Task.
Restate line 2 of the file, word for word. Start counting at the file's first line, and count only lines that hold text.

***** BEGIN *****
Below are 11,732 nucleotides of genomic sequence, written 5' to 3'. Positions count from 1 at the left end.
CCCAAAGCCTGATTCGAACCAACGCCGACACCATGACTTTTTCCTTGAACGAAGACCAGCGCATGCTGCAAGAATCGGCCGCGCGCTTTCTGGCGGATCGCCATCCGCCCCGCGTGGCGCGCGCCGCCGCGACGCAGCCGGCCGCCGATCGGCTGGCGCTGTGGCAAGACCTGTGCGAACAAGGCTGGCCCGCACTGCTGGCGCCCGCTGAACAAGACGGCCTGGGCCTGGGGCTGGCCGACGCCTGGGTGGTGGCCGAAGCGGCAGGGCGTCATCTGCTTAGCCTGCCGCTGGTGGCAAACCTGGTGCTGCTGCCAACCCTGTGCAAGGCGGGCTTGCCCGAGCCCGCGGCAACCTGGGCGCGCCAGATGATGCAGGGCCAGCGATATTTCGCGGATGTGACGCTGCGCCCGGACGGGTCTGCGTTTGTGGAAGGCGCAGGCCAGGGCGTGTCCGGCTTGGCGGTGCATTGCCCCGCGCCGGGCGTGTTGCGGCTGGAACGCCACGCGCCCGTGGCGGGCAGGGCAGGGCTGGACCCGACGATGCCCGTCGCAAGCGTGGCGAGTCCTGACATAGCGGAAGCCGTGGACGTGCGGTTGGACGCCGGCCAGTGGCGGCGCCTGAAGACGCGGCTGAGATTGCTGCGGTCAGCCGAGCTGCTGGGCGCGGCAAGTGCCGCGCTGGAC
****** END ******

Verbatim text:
CCCAAAGCCTGATTCGAACCAACGCCGACACCATGACTTTTTCCTTGAACGAAGACCAGCGCATGCTGCAAGAATCGGCCGCGCGCTTTCTGGCGGATCGCCATCCGCCCCGCGTGGCGCGCGCCGCCGCGACGCAGCCGGCCGCCGATCGGCTGGCGCTGTGGCAAGACCTGTGCGAACAAGGCTGGCCCGCACTGCTGGCGCCCGCTGAACAAGACGGCCTGGGCCTGGGGCTGGCCGACGCCTGGGTGGTGGCCGAAGCGGCAGGGCGTCATCTGCTTAGCCTGCCGCTGGTGGCAAACCTGGTGCTGCTGCCAACCCTGTGCAAGGCGGGCTTGCCCGAGCCCGCGGCAACCTGGGCGCGCCAGATGATGCAGGGCCAGCGATATTTCGCGGATGTGACGCTGCGCCCGGACGGGTCTGCGTTTGTGGAAGGCGCAGGCCAGGGCGTGTCCGGCTTGGCGGTGCATTGCCCCGCGCCGGGCGTGTTGCGGCTGGAACGCCACGCGCCCGTGGCGGGCAGGGCAGGGCTGGACCCGACGATGCCCGTCGCAAGCGTGGCGAGTCCTGACATAGCGGAAGCCGTGGACGTGCGGTTGGACGCCGGCCAGTGGCGGCGCCTGAAGACGCGGCTGAGATTGCTGCGGTCAGCCGAGCTGCTGGGCGCGGCAAGTGCCGCGCTGGAC